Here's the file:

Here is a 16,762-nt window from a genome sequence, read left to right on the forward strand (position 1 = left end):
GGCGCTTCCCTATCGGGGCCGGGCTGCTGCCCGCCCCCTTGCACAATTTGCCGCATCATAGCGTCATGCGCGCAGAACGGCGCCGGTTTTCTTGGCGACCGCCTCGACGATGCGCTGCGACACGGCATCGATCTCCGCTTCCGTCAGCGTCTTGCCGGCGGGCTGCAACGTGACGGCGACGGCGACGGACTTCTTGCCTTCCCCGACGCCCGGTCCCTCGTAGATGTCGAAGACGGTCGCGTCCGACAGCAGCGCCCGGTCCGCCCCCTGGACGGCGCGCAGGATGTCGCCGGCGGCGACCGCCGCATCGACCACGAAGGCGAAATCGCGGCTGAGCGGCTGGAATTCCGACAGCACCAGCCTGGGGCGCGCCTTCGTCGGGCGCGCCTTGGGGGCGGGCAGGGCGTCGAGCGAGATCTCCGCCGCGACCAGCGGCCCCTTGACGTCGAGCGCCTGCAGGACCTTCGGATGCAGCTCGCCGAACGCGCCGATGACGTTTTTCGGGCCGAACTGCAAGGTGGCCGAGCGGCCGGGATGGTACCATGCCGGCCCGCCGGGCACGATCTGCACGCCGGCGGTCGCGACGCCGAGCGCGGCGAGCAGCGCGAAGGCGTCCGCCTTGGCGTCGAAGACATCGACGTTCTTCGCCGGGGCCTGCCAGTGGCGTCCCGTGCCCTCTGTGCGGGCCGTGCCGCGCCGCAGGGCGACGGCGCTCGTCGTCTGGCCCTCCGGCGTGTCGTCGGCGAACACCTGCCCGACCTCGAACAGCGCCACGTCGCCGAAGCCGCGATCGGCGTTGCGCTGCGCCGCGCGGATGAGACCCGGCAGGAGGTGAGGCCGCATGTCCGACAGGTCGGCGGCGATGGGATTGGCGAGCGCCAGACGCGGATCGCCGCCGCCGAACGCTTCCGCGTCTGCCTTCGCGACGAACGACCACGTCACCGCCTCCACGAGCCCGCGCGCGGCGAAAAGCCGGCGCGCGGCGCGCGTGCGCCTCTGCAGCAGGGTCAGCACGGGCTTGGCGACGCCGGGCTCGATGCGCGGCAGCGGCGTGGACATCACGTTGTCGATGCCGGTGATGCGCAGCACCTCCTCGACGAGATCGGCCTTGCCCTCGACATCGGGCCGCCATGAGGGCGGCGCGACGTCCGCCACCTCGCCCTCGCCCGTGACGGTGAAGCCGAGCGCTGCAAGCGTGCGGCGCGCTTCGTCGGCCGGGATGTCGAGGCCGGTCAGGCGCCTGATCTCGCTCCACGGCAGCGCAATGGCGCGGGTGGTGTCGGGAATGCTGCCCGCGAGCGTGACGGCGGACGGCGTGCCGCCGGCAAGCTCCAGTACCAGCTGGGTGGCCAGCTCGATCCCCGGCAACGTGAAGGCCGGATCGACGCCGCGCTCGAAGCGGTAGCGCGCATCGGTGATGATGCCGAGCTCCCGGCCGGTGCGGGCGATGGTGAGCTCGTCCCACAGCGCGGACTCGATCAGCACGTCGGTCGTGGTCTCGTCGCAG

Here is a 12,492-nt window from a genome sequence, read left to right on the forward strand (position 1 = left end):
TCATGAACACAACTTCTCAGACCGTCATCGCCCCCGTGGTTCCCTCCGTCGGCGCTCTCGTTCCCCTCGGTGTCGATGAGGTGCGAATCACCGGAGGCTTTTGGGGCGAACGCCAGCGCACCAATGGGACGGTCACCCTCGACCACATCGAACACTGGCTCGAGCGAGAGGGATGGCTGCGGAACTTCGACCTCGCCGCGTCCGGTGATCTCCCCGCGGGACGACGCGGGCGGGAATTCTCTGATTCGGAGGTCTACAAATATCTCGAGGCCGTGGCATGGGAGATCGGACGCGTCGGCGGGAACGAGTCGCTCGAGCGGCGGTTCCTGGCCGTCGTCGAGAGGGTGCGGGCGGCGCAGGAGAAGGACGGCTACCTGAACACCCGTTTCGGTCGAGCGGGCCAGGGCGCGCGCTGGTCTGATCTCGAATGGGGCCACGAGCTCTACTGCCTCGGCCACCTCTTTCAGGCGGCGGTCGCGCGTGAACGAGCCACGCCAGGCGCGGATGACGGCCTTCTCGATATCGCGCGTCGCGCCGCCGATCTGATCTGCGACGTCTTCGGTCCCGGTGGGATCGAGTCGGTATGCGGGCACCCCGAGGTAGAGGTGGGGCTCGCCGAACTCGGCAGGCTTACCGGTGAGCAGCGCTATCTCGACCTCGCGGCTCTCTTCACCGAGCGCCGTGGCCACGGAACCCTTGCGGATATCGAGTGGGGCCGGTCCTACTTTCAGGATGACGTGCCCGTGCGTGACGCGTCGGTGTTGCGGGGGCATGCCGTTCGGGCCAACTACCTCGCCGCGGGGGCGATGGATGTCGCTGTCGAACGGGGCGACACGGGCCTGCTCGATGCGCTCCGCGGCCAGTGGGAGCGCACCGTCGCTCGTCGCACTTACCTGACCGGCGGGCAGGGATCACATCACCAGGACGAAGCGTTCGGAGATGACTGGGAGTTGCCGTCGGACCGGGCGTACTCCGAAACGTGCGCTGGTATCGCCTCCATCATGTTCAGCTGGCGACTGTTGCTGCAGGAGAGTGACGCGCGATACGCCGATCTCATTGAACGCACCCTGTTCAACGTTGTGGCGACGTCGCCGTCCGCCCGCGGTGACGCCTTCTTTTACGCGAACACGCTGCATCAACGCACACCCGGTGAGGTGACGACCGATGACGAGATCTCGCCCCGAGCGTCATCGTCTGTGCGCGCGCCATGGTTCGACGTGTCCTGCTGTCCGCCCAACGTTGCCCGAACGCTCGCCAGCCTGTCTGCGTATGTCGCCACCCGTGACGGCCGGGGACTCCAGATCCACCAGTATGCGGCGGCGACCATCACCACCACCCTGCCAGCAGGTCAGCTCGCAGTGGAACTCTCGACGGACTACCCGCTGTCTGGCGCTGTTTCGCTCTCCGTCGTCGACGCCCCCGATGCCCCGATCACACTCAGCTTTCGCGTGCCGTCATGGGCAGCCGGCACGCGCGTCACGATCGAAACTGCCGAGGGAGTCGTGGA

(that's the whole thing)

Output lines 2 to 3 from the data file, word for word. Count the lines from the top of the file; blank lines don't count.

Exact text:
GGCGCTTCCCTATCGGGGCCGGGCTGCTGCCCGCCCCCTTGCACAATTTGCCGCATCATAGCGTCATGCGCGCAGAACGGCGCCGGTTTTCTTGGCGACCGCCTCGACGATGCGCTGCGACACGGCATCGATCTCCGCTTCCGTCAGCGTCTTGCCGGCGGGCTGCAACGTGACGGCGACGGCGACGGACTTCTTGCCTTCCCCGACGCCCGGTCCCTCGTAGATGTCGAAGACGGTCGCGTCCGACAGCAGCGCCCGGTCCGCCCCCTGGACGGCGCGCAGGATGTCGCCGGCGGCGACCGCCGCATCGACCACGAAGGCGAAATCGCGGCTGAGCGGCTGGAATTCCGACAGCACCAGCCTGGGGCGCGCCTTCGTCGGGCGCGCCTTGGGGGCGGGCAGGGCGTCGAGCGAGATCTCCGCCGCGACCAGCGGCCCCTTGACGTCGAGCGCCTGCAGGACCTTCGGATGCAGCTCGCCGAACGCGCCGATGACGTTTTTCGGGCCGAACTGCAAGGTGGCCGAGCGGCCGGGATGGTACCATGCCGGCCCGCCGGGCACGATCTGCACGCCGGCGGTCGCGACGCCGAGCGCGGCGAGCAGCGCGAAGGCGTCCGCCTTGGCGTCGAAGACATCGACGTTCTTCGCCGGGGCCTGCCAGTGGCGTCCCGTGCCCTCTGTGCGGGCCGTGCCGCGCCGCAGGGCGACGGCGCTCGTCGTCTGGCCCTCCGGCGTGTCGTCGGCGAACACCTGCCCGACCTCGAACAGCGCCACGTCGCCGAAGCCGCGATCGGCGTTGCGCTGCGCCGCGCGGATGAGACCCGGCAGGAGGTGAGGCCGCATGTCCGACAGGTCGGCGGCGATGGGATTGGCGAGCGCCAGACGCGGATCGCCGCCGCCGAACGCTTCCGCGTCTGCCTTCGCGACGAACGACCACGTCACCGCCTCCACGAGCCCGCGCGCGGCGAAAAGCCGGCGCGCGGCGCGCGTGCGCCTCTGCAGCAGGGTCAGCACGGGCTTGGCGACGCCGGGCTCGATGCGCGGCAGCGGCGTGGACATCACGTTGTCGATGCCGGTGATGCGCAGCACCTCCTCGACGAGATCGGCCTTGCCCTCGACATCGGGCCGCCATGAGGGCGGCGCGACGTCCGCCACCTCGCCCTCGCCCGTGACGGTGAAGCCGAGCGCTGCAAGCGTGCGGCGCGCTTCGTCGGCCGGGATGTCGAGGCCGGTCAGGCGCCTGATCTCGCTCCACGGCAGCGCAATGGCGCGGGTGGTGTCGGGAATGCTGCCCGCGAGCGTGACGGCGGACGGCGTGCCGCCGGCAAGCTCCAGTACCAGCTGGGTGGCCAGCTCGATCCCCGGCAACGTGAAGGCCGGATCGACGCCGCGCTCGAAGCGGTAGCGCGCATCGGTGATGATGCCGAGCTCCCGGCCGGTGCGGGCGATGGTGAGCTCGTCCCACAGCGCGGACTCGATCAGCACGTCGGTCGTGGTCTCGTCGCAG

Here is a 12,492-nt window from a genome sequence, read left to right on the forward strand (position 1 = left end):